The Last Resort, Accepting Invitation, Preserving Religion

Issue 988 » March 2, 2018 - Jumada al-Thani 14, 1439

Living The Quran

The Last Resort
Al-Baqara (The Cow) Sura 2: Verse 216

"Fighting has been prescribed for you, although it is a matter hateful to you. But it is possible that you hate a thing which is good for you, and that you love a thing which is bad for you. God knows, and you know not."

This verse deals with the proper restraint we should have for violence and warfare, the last resort argument, and that while it might be 'ordained' in the sense of being inevitable under certain circumstances, it always comes with limits and should be against our better judgements.

We can hate something that is good for us, just as much as we might love a thing that is bad for us. The line of judgement we have to make concerns the conditions, the circumstances that make the last resort inevitable. War is heinous, but the balance is that 'persecution is worse than slaughter'. Sometimes it is necessary to defend those who are being demeaned, denied their freedom and rights, who are made second-class citizens or worse because of who they are or what they believe. This verse must be read in conjunction with verse 190-193, 'do not commit aggression', as it is definitely not a blanket warrant for going to war, but rather an argument about the judgement that has to be made between two evils. It is clearly addressing the historical context of the time of the Prophet while generating universal principles.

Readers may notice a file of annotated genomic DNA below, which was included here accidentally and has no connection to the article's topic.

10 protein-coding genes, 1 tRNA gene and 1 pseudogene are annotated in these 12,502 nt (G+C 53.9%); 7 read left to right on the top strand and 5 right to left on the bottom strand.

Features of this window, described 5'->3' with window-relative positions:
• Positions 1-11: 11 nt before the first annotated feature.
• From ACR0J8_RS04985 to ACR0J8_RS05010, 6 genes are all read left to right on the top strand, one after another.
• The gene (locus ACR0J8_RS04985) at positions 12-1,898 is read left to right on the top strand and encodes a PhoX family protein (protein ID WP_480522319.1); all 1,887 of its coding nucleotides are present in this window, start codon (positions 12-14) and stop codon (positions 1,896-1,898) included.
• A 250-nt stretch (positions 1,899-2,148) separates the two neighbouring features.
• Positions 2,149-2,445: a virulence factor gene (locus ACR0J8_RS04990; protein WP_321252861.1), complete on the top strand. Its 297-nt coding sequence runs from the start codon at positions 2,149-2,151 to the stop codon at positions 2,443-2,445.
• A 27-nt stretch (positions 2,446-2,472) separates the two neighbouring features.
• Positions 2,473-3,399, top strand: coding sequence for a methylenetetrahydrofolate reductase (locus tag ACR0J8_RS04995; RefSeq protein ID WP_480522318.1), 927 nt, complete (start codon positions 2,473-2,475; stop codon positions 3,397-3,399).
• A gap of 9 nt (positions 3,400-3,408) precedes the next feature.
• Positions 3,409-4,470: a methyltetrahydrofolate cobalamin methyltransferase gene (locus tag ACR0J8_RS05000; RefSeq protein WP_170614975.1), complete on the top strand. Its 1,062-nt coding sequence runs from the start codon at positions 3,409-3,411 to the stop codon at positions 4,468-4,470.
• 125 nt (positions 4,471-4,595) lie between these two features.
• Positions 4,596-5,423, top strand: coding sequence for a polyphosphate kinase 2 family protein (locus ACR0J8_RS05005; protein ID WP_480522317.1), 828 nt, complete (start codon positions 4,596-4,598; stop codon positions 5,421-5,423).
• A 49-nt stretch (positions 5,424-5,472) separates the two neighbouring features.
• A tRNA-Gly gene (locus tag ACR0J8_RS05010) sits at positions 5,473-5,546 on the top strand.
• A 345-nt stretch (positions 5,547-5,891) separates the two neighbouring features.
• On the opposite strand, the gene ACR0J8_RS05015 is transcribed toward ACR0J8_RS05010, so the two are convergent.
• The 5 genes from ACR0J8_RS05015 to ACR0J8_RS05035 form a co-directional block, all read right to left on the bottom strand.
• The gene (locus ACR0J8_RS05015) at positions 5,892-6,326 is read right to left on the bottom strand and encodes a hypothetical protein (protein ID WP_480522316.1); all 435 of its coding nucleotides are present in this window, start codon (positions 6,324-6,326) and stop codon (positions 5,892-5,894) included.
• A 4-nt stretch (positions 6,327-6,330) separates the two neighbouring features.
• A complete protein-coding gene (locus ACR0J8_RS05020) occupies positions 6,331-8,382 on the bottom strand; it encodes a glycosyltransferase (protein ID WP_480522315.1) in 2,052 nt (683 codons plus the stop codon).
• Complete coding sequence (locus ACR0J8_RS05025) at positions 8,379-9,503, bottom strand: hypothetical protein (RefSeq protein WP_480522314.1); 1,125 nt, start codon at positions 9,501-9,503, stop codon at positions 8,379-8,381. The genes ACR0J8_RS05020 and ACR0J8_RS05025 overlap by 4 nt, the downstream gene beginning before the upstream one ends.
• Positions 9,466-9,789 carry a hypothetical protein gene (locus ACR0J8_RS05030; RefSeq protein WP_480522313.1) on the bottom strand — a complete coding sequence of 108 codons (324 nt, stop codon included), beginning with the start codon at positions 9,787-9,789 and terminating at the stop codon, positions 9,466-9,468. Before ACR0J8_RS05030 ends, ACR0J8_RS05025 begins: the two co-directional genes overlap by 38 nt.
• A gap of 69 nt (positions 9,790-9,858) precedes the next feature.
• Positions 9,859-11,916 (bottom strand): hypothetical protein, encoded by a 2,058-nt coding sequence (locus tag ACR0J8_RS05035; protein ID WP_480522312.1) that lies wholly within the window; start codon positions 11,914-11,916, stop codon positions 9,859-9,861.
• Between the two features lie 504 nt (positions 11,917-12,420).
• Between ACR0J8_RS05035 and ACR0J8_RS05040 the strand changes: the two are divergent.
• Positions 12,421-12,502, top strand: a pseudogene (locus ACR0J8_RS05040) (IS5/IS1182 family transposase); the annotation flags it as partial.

There are obvious parallels, far too many of them, in our own time where communities have been left to suffer oppression, persecution even genocide, without the rest of the world springing to their aid. However, every universal principle we derive from the Quran should come with one caveat: the examples it provides are moral examples. As times change so the means we use to apply these moral principles can and perhaps should change. There are more ways than going to war to fight oppression, combat persecution and defend the dignity and freedom of those afflicted. Sometimes it may be impossible to find another way, but that does not mean we should stop trying to find peaceful means; though equally, it can mean, however heinous, it may be necessary literally to fight for the sake of a greater good. The trouble is that human beings have been much better at devising the means of destruction, the techniques of war and array of modern weaponry than devising strategies for making peace.

Compiled From:
"Reading the Qur'an: The Contemporary Relevance of the Sacred Text of Islam" - Ziauddin Sardar, pp. 156-157

Understanding The Prophet's Life

Accepting Invitation

The Prophet (peace be upon him) accepted invitations from anyone who offered to share a meal with him, even if the food was very poor. Abu Hurayrah quotes him as saying: "If I am invited to a meal of just the end of a leg I will accept, and if the end of a shoulder is sent me as a gift I will accept." (Bukhari.)

This acceptance was not limited to Muslims only, as Anas reports that "a Jew invited the Prophet to a meal consisting of barley bread and slightly rotting fat. He accepted." (Ibn Saad.) His Companions realized that the Prophet had an easy nature. One of them tells us: "The Prophet had qualities that were totally different from those of people who wielded power. He accepted the invitation of any person." (Ibn Saad.)